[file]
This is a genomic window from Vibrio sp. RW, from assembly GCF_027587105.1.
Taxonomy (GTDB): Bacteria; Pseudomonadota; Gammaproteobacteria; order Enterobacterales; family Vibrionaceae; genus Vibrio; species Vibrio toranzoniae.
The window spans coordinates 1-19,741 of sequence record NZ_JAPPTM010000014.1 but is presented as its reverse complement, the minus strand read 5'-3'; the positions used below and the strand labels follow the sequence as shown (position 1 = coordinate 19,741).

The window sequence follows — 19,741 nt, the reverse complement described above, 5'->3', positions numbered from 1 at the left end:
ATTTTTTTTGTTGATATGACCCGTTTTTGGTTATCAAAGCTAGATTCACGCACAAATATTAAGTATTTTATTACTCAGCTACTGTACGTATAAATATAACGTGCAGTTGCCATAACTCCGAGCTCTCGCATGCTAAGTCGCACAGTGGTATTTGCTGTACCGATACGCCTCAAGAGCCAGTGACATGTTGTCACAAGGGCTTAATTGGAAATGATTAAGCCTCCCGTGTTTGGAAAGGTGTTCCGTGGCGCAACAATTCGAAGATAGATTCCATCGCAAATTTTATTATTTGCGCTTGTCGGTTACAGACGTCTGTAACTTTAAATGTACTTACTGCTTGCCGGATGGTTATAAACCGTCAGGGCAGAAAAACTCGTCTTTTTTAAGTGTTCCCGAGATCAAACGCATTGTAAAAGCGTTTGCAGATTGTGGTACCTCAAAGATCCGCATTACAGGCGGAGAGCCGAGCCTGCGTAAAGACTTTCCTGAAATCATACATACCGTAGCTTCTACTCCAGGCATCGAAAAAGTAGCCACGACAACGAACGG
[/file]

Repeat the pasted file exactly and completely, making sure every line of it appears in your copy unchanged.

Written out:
This is a genomic window from Vibrio sp. RW, from assembly GCF_027587105.1.
Taxonomy (GTDB): Bacteria; Pseudomonadota; Gammaproteobacteria; order Enterobacterales; family Vibrionaceae; genus Vibrio; species Vibrio toranzoniae.
The window spans coordinates 1-19,741 of sequence record NZ_JAPPTM010000014.1 but is presented as its reverse complement, the minus strand read 5'-3'; the positions used below and the strand labels follow the sequence as shown (position 1 = coordinate 19,741).

The window sequence follows — 19,741 nt, the reverse complement described above, 5'->3', positions numbered from 1 at the left end:
ATTTTTTTTGTTGATATGACCCGTTTTTGGTTATCAAAGCTAGATTCACGCACAAATATTAAGTATTTTATTACTCAGCTACTGTACGTATAAATATAACGTGCAGTTGCCATAACTCCGAGCTCTCGCATGCTAAGTCGCACAGTGGTATTTGCTGTACCGATACGCCTCAAGAGCCAGTGACATGTTGTCACAAGGGCTTAATTGGAAATGATTAAGCCTCCCGTGTTTGGAAAGGTGTTCCGTGGCGCAACAATTCGAAGATAGATTCCATCGCAAATTTTATTATTTGCGCTTGTCGGTTACAGACGTCTGTAACTTTAAATGTACTTACTGCTTGCCGGATGGTTATAAACCGTCAGGGCAGAAAAACTCGTCTTTTTTAAGTGTTCCCGAGATCAAACGCATTGTAAAAGCGTTTGCAGATTGTGGTACCTCAAAGATCCGCATTACAGGCGGAGAGCCGAGCCTGCGTAAAGACTTTCCTGAAATCATACATACCGTAGCTTCTACTCCAGGCATCGAAAAAGTAGCCACGACAACGAACGG